22 Jul Understand procrastination so you can overcome it
If happiness and success involve getting things done; then procrastination can be considered the enemy of happiness and success.
To enjoy positive emotions, like happiness, we need to feel good about ourselves and what we’ve accomplished. So if procrastination is getting in your way; and if you’d like to understand it better so you can overcome it; then keep reading…
via TED Ideas by Daryl Chen
Procrastination isn’t shameful or a character flaw. Instead it’s rooted in a very human need: the need to feel competent and worthy, says educator Nic Voge.
This post is part of TED’s “How to Be a Better Human” series, each of which contains a piece of helpful advice from someone in the TED community; browse through all the posts here.
“It’s 11 o’clock. You’re in your dorm room, and you have a paper due in a day or so. You sit down at your desk, you open up your laptop to get started, and then you think, ‘I’m gonna check my email just for a minute; get that out of the way.’ Forty-five minutes later, you’ve checked a lot of email,” says Nic Voge, senior associate director of Princeton University’s McGraw Center for Teaching and Learning in New Jersey, in a TEDxPrinceton talk. “You’ve done a really good job of that, but now you realize, ‘You know what? I’m pretty tired. I’m kind of exhausted, and that’s not conducive to writing a good paper. What do I need? I need to go to sleep.” And you do — only to wake up and go through the whole cycle of delays-and-excuses the next day.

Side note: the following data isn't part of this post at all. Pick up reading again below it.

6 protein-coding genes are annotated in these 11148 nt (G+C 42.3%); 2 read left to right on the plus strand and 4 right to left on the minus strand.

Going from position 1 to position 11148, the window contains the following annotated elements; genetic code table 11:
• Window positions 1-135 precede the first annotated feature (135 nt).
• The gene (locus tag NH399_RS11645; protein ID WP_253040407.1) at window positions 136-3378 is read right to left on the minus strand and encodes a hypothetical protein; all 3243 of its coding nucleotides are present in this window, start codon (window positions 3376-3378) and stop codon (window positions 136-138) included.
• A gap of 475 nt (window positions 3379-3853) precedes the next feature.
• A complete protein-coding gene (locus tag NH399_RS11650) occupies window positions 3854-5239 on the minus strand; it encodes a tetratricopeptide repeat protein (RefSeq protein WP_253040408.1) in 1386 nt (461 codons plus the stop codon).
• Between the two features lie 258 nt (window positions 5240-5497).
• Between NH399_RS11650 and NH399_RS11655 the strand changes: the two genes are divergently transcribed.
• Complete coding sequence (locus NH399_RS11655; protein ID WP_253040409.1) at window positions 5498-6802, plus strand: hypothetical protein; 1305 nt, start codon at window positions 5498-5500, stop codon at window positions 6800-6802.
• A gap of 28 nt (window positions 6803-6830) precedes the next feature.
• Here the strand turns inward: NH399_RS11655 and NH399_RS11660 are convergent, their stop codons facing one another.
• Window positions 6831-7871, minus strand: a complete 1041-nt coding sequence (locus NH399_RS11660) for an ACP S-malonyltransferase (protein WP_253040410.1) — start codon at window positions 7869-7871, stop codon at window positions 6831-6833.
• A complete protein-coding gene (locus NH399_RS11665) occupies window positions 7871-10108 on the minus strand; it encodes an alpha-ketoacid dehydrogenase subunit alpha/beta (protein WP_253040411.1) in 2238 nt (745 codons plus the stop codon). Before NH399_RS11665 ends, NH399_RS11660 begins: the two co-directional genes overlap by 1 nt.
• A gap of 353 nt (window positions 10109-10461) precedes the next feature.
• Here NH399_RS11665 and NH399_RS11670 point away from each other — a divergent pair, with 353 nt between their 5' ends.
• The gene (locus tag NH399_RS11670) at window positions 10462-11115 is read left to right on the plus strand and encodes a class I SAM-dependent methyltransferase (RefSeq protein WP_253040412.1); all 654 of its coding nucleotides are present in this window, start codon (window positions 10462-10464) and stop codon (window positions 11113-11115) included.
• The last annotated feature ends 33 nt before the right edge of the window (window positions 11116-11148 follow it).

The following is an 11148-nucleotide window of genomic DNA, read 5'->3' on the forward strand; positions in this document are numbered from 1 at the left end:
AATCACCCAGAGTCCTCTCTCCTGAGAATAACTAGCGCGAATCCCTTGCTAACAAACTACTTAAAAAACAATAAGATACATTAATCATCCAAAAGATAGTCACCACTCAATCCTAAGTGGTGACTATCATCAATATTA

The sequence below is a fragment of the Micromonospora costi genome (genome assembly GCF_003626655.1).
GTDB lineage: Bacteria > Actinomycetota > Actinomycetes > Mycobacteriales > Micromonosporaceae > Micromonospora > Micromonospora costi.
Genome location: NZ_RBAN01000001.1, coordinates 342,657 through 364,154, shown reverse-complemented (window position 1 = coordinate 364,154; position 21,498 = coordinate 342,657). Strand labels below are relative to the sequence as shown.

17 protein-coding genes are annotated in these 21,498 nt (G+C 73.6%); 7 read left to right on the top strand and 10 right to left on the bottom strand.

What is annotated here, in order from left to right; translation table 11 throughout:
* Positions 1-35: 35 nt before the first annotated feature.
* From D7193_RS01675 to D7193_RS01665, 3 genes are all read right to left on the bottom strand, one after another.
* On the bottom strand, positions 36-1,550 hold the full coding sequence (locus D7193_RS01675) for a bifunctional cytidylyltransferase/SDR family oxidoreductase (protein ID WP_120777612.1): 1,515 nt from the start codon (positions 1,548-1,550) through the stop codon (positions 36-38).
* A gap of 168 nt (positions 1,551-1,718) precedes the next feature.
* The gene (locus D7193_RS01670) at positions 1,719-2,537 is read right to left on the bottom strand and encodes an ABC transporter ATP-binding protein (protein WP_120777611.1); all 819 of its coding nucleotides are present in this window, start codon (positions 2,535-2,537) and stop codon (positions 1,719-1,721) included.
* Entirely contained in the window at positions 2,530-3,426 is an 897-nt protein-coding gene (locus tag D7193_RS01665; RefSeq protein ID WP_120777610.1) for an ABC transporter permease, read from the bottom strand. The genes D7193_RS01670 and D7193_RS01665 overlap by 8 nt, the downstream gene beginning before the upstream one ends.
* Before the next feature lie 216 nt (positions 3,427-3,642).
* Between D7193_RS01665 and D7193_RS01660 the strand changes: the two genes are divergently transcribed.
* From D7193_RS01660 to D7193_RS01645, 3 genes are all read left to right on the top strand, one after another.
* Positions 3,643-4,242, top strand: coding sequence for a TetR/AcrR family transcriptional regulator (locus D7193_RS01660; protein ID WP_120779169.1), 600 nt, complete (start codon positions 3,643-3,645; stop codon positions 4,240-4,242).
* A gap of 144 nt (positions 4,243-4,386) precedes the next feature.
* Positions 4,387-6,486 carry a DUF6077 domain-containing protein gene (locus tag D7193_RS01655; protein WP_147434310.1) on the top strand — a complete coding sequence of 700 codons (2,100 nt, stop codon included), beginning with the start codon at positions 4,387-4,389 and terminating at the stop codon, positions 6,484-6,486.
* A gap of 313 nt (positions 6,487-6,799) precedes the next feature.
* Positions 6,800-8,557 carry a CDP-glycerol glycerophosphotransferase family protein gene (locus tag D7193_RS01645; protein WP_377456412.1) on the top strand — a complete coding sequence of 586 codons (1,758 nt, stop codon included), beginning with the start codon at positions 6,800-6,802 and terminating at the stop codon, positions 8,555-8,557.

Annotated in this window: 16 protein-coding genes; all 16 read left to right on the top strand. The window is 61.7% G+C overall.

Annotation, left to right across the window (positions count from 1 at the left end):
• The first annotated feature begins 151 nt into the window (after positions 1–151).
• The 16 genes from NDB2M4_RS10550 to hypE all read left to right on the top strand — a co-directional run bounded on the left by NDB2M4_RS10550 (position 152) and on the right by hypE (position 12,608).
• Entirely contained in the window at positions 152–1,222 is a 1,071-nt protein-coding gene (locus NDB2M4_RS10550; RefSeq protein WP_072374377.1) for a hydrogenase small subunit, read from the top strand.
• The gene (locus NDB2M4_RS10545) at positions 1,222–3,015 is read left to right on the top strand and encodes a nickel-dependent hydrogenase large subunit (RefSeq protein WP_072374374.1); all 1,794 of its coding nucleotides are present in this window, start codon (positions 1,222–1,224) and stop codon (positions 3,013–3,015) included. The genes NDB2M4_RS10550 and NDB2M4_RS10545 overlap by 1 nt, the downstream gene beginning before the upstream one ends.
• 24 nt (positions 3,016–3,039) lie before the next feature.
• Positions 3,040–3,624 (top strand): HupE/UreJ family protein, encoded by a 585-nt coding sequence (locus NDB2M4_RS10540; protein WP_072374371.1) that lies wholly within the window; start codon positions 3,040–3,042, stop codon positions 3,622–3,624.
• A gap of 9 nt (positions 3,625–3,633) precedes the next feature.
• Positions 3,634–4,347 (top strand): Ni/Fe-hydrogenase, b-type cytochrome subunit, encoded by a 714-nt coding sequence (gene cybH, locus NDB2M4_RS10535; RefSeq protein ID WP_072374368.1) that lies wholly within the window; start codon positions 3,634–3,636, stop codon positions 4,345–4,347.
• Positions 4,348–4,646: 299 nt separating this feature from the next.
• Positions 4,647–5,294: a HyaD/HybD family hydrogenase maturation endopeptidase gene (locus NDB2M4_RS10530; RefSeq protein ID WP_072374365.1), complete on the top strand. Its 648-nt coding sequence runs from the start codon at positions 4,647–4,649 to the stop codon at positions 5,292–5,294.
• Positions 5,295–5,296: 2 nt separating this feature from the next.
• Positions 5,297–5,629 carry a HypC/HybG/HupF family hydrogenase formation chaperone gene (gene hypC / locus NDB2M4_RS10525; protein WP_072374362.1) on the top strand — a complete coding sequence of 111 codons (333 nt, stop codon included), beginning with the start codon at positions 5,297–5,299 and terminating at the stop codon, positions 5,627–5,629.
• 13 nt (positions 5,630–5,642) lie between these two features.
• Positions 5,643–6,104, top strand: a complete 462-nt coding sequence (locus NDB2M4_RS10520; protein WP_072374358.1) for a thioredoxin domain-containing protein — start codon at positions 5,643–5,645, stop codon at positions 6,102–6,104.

Is this you? Rather than a college paper, maybe it was a report for work, graduate program application, peer review, or some other important thing that you kept kicking down the road until the road ran out and you had to deliver.
You probably scolded yourself for your behavior. And wondered, “Why am I so lazy /weak-willed /disorganized /unmotivated /hopeless /[fill in other belittling adjective]?”
Well, Voge has good news for you. “Procrastination isn’t shameful. It’s not a sign of weakness. It’s not a flaw,” he says. “It’s actually pretty predictable; it’s something we can really expect if we understand the dynamics of motivation,” At Princeton, Voge develops, designs and directs academic support programs for undergraduates. He’s seen procrastination in all its forms, and he has also, he confesses, “mastered the craft and art of procrastination — the mind games, the rationalizations, the justifications.”
…keep reading the full & original article HERE